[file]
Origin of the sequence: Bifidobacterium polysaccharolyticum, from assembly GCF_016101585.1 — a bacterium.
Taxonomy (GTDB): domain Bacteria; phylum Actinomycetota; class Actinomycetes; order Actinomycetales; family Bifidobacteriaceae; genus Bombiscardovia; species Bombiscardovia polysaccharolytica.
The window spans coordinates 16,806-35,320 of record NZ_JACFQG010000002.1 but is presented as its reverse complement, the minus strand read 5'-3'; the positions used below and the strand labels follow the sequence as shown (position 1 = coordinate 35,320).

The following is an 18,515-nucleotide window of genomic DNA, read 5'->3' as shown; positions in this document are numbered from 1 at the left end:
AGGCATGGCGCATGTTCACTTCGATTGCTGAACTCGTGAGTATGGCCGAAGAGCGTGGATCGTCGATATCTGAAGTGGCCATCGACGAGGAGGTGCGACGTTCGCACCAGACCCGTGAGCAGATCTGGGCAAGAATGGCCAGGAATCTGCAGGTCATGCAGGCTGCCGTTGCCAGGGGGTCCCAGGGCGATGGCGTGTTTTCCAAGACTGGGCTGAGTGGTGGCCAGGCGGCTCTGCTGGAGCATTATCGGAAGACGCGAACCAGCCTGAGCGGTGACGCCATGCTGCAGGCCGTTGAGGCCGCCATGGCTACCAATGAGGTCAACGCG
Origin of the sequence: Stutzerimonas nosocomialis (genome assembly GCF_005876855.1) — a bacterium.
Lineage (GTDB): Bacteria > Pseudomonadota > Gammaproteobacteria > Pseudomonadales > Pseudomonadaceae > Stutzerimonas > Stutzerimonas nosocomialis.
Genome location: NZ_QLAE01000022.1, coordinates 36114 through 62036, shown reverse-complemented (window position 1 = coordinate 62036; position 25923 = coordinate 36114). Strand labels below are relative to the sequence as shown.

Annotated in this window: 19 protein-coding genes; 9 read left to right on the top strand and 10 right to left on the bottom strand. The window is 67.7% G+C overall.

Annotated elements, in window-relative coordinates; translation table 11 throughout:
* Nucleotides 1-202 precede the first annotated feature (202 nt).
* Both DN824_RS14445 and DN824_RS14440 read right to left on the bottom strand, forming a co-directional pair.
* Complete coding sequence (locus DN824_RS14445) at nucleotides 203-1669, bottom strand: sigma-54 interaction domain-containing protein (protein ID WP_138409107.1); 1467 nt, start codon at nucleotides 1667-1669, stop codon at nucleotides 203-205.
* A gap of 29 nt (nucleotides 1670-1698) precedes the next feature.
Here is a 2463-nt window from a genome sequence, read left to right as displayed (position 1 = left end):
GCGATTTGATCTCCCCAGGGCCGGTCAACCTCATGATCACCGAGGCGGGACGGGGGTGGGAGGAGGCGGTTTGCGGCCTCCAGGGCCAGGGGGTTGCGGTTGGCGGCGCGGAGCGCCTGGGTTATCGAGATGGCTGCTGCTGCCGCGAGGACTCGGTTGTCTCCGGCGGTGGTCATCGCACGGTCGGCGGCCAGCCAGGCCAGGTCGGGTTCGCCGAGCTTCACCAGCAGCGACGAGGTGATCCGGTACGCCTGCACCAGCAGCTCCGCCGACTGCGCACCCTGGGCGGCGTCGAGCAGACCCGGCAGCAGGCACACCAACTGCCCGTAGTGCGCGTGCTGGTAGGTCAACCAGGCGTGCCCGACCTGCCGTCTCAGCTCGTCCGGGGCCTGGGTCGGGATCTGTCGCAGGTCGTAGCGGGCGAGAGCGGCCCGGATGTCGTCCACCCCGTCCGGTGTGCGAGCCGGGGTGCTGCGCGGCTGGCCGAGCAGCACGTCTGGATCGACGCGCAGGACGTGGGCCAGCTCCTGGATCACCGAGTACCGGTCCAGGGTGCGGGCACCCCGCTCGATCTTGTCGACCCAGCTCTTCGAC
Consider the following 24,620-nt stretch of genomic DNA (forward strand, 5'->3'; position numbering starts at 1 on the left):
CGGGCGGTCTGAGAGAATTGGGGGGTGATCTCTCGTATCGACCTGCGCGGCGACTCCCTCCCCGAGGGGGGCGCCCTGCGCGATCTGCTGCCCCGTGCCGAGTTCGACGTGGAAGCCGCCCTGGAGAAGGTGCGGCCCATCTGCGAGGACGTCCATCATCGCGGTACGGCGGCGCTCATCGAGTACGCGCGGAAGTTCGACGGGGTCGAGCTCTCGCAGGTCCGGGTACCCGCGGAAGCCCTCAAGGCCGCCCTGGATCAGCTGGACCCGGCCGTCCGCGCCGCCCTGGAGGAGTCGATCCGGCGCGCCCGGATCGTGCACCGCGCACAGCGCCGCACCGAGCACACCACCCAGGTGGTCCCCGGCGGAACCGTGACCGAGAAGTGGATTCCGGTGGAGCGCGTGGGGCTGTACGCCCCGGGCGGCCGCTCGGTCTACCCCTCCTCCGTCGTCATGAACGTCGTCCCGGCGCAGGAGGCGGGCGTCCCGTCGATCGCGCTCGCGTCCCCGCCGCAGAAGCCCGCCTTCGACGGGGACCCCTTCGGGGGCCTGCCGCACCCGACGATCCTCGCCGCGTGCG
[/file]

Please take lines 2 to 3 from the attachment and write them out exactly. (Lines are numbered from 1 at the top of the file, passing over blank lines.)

Taxonomy (GTDB): domain Bacteria; phylum Actinomycetota; class Actinomycetes; order Actinomycetales; family Bifidobacteriaceae; genus Bombiscardovia; species Bombiscardovia polysaccharolytica.
The window spans coordinates 16,806-35,320 of record NZ_JACFQG010000002.1 but is presented as its reverse complement, the minus strand read 5'-3'; the positions used below and the strand labels follow the sequence as shown (position 1 = coordinate 35,320).